Cyclic compounds (2)
Mood stabilizers (1)
Oakwood Chemical (1)
TCI Chemicals (1)
Lurasidone (367514-88-3, 367514-87-2)
Lurasidone (trade name Latuda) is an atypical antipsychotic developed by Dainippon Sumitomo Pharma and marketed by Sunovion in the U.S. It has been an FDA approved treatment for schizophrenia since 2010 and for treating depressive episodes in adults with bipolar I disorder since 2013. It can be used alone or in combination with mood stabilizers such as lithium or valproate (e.g., Depakote).
Dihydroartemisinin (81496-81-3, 71939-50-9)
Dihydroartemisinin (also known as dihydroqinghaosu, artenimol or DHA) is a drug used to treat malaria. Dihydroartemisinin is the active metabolite of all artemisinin compounds (artemisinin, artesunate, artemether, etc.) and is also available as a drug in itself. It is a semi-synthetic derivative of artemisinin and is widely used as an intermediate in the preparation of other artemisinin-derived antimalarial drugs.
Cadalene or cadalin (4-isopropyl-1,6-dimethylnaphthalene) is a polycyclic aromatic hydrocarbon with a chemical formula C15H18 and a cadinane skeleton. It is derived from generic sesquiterpenes, and ubiquitous in essential oils of many higher plants. Cadalene, together with retene, simonellite and ip-iHMN, is a biomarker of higher plants, which makes it useful for paleobotanic analysis of rock sediments.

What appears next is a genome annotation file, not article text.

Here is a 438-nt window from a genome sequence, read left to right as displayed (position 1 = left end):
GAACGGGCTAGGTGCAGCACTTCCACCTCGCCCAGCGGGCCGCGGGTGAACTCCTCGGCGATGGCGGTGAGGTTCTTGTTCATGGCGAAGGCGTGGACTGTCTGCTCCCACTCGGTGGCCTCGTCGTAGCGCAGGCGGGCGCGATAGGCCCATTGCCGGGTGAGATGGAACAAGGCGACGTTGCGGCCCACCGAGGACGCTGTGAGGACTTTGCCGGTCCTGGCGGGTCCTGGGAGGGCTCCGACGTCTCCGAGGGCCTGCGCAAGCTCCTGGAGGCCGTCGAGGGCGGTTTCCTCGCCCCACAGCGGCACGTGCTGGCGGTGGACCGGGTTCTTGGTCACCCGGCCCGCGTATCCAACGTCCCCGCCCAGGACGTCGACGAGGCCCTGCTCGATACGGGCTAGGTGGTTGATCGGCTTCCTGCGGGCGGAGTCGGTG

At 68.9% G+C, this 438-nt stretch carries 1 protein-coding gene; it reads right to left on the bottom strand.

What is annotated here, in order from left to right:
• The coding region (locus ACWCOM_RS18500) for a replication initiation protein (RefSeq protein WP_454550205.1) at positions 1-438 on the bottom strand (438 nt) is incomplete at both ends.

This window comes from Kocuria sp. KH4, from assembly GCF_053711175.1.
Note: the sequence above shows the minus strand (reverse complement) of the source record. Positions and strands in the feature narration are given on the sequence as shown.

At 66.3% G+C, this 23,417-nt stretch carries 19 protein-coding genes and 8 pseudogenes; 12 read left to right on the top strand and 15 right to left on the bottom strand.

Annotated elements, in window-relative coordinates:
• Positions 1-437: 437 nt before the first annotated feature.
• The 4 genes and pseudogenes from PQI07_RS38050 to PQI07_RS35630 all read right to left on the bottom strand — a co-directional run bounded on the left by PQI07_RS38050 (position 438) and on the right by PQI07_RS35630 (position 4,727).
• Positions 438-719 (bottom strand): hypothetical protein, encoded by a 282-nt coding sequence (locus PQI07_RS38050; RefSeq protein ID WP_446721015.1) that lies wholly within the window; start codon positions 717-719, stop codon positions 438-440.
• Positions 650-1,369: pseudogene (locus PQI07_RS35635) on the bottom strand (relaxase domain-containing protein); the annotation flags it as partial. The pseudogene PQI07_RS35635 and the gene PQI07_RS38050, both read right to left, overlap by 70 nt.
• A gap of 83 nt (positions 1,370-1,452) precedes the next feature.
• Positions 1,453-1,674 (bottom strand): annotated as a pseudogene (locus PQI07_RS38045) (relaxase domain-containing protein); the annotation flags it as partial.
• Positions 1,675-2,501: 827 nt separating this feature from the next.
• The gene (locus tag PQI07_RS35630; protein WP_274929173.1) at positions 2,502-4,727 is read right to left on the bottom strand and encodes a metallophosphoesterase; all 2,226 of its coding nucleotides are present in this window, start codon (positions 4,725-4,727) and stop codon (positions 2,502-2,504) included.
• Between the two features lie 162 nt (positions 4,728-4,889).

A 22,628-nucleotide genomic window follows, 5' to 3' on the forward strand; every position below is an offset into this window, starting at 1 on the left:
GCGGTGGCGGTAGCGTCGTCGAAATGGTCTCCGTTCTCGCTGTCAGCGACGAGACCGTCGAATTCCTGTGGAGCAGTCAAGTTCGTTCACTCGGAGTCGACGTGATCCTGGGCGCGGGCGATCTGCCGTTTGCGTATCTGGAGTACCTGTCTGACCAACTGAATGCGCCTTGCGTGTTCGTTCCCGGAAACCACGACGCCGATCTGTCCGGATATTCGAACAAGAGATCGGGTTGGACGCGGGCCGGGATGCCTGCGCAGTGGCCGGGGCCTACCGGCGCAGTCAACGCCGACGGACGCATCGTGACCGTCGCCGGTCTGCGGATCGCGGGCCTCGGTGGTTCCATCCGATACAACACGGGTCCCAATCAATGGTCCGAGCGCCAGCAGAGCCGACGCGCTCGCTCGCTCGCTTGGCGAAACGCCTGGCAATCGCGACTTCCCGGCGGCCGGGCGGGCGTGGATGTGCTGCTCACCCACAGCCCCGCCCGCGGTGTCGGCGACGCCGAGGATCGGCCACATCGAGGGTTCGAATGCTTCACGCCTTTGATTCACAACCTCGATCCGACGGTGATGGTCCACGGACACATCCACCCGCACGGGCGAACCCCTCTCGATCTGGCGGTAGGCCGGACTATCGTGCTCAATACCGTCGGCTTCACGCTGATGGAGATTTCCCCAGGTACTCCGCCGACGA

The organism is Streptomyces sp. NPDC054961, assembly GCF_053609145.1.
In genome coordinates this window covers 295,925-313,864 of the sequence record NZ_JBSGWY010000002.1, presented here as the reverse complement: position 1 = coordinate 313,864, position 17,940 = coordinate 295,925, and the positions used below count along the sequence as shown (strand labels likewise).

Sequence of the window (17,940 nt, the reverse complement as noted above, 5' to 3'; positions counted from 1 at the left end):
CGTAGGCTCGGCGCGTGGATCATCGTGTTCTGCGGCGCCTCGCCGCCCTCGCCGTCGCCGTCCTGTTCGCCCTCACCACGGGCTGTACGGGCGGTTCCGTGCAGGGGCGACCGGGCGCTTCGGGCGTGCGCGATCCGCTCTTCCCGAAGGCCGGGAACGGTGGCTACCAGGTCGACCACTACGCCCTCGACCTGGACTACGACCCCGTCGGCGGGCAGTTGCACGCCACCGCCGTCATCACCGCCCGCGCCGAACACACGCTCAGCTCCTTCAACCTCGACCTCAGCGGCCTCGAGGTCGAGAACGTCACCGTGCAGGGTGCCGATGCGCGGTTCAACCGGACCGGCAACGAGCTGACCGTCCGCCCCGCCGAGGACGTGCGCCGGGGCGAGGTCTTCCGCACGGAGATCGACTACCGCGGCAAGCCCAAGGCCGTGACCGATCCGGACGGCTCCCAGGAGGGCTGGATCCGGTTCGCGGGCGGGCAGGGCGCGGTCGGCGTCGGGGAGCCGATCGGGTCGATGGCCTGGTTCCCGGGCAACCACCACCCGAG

2-METHYLNAPHTHALENE (7419-61-6, 91-57-6)
2-methylnaphthalene, methyl-13C-labeled · 2-methylnaphthalene, lithium salt, ion(1-) · 2-methylnaphthalene, naphthalene-1-(13)C-labeled
2-Methylnaphthalene is a polycyclic aromatic hydrocarbon (PAH). On February 22, 2014, NASA announced a greatly upgraded database for detecting and monitoring PAHs, including 2-methylnaphthalene, in the universe. According to NASA scientists, over 20% of the carbon in the universe may be associated with PAHs, possible starting materials for the formation of life.
1-METHYLNAPHTHALENE (90-12-0, 1321-94-4)
1-Methylnaphthalene is a polycyclic aromatic hydrocarbon (PAH). It has a cetane number of zero, and was previously used as the lower reference for cetane number. However, due to the expense and handling difficulty of 1-methylnaphthalene, it was replaced in this capacity by isocetane, with a CN of 15.